Nakaayi strikes silver at Africa Games, sets sights on Olympics

Nakaayi strikes silver at Africa Games, sets sights on Olympics
Halimah Nakaayi

AFRICA GAME - ATHLETICS | Middle distance queen Halimah Nakaayi has the Paris Olympics podiums in five months well within a shot after the 2019 world champion in Doha soared through the women's 800m final to take home silver at the 13th All-African Games in Accra, Ghana.

Nakaayi breathed home in one minute, 58.59 seconds and that sub-two minutes in an international event under the heatwaves will have given her hope that she is well within her world championship mark of 1:58.04 seconds.

"I thank the Almighty God for helping me win the silver medal," Nakaayi said with humility.

She is an athlete who never takes anything for granted and has always accepted her results with grace and that is partly what keeps pushing her spikes in the hunt for that elusive Olympic medal.

Despite initially setting her sights on gold, she acknowledged the invaluable lessons learned from such competitions, recognising areas in which she could continue to grow and improve.

Nakaayi has not been so close to her Doha World Championships time at a championship, with the 1:59.18 seconds she ran at the 2023 World Championships in Budapest, Hungary, while finishing eighth her closest.

In-between, she was mainly running two minutes, including at the Commonwealth Games in Birmingham last year and the Tokyo 2020 Olympics in Japan.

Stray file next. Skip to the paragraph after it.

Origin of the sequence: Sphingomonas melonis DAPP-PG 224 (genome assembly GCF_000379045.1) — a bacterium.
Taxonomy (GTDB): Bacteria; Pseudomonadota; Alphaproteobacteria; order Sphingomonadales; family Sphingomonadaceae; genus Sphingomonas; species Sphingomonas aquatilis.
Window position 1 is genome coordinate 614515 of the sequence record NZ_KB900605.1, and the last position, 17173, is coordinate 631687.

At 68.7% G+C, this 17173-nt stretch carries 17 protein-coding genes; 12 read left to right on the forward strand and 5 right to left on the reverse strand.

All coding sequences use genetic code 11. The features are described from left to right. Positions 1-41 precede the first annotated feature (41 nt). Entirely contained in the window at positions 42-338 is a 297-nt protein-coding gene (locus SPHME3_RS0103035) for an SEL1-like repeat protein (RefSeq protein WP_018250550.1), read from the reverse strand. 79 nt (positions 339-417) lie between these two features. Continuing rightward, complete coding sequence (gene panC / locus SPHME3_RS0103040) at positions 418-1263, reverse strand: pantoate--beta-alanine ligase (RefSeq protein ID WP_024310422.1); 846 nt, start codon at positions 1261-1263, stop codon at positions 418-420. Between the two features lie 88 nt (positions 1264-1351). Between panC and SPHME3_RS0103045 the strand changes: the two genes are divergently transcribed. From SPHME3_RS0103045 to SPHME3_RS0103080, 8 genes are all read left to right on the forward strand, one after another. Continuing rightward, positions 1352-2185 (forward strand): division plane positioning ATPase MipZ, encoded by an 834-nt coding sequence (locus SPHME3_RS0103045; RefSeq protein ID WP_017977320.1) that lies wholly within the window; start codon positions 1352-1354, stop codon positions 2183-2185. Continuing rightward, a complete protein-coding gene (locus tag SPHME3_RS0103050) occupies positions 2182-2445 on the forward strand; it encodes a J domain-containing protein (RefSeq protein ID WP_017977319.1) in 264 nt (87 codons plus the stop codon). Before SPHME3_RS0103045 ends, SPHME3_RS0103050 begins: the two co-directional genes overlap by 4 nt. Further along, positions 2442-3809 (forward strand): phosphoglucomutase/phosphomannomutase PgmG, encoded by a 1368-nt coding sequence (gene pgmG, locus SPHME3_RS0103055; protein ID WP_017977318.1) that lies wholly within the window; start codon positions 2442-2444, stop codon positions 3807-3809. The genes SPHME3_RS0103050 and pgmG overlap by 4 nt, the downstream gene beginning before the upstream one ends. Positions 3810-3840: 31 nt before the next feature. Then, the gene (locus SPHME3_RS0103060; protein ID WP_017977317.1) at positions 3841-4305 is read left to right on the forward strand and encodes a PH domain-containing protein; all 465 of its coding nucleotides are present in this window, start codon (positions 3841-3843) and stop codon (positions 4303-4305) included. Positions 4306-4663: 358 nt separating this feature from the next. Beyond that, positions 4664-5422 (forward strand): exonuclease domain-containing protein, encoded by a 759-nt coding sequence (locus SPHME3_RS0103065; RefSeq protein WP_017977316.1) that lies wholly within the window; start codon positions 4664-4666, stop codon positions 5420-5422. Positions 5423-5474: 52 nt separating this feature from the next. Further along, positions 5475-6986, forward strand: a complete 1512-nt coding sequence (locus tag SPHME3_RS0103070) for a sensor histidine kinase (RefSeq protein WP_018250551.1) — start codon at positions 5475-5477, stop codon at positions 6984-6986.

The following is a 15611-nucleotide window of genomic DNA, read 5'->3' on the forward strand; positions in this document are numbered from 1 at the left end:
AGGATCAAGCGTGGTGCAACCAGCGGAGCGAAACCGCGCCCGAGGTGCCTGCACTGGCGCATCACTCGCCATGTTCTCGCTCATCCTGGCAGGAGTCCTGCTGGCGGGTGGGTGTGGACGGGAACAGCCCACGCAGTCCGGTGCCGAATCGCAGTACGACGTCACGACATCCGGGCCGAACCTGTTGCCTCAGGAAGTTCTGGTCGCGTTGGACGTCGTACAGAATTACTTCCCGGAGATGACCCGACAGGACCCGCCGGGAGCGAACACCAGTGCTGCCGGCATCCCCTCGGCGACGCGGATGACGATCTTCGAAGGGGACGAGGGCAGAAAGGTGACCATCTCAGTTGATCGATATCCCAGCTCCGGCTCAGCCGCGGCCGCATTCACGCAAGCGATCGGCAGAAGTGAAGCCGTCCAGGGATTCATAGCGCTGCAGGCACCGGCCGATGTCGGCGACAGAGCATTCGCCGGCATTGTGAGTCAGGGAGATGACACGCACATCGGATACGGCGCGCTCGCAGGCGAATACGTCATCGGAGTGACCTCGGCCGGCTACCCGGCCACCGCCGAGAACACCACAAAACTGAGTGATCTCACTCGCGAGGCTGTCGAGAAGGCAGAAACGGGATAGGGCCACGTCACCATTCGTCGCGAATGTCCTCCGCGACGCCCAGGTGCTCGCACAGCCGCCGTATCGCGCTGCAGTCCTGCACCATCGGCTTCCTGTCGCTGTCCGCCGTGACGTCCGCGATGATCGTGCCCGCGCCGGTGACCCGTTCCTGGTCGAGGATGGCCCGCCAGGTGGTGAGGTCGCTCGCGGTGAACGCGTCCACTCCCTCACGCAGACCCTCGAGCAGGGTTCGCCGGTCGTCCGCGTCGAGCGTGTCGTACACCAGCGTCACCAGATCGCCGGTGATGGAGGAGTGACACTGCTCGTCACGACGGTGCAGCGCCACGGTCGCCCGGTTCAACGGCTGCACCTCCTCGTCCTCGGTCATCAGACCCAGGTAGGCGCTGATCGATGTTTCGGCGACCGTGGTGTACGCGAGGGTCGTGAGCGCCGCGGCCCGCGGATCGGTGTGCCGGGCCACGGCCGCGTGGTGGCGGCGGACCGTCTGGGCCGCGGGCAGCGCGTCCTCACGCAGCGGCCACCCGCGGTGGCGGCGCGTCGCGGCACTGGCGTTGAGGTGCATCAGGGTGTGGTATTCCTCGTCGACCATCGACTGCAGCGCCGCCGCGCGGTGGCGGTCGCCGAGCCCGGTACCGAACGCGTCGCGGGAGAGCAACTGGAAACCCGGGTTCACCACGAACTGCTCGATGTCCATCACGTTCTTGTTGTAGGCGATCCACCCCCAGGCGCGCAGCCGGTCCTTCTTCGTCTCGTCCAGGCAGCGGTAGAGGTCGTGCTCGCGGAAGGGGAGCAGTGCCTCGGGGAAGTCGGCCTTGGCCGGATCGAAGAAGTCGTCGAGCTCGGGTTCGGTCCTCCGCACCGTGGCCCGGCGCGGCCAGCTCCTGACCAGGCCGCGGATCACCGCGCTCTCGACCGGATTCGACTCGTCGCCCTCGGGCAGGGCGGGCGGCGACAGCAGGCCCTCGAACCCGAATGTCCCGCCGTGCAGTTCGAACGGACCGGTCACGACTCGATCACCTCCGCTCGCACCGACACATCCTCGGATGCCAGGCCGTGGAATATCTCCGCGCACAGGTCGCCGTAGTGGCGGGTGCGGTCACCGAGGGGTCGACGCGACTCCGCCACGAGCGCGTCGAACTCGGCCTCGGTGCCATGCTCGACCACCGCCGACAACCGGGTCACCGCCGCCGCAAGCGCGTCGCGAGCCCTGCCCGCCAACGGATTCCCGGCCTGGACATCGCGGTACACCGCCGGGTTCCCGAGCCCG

With her gaze now fixed on the Olympics, taking her newly-pumped up lungs to Paris will put her back in the medal brackets provided she can get the best tactics for the enduring two-lap race.

Nakaayi's teammate, Susan Aneno, also showcased her talent, finishing sixth in the 800m event with a commendable time of 2:04.79.

Nakaayi's achievement further solidified Uganda's formidable presence in athletics, continuing a tradition of success that has seen the team claim medals at every edition of the African Games, save for 2015.

Ethiopia's Duguma Tsige Gemiecu won gold in th a time of 1:57:73, while Kenya's Vivian Chebet Kiprotich finished third, earning the bronze medal.

As the spotlight now shifts to the 2024 Olympics, Nakaayi remains determined to push her limits and strive for excellence, embodying the spirit of perseverance and dedication that defines Uganda's athletic prowess on the world stage.

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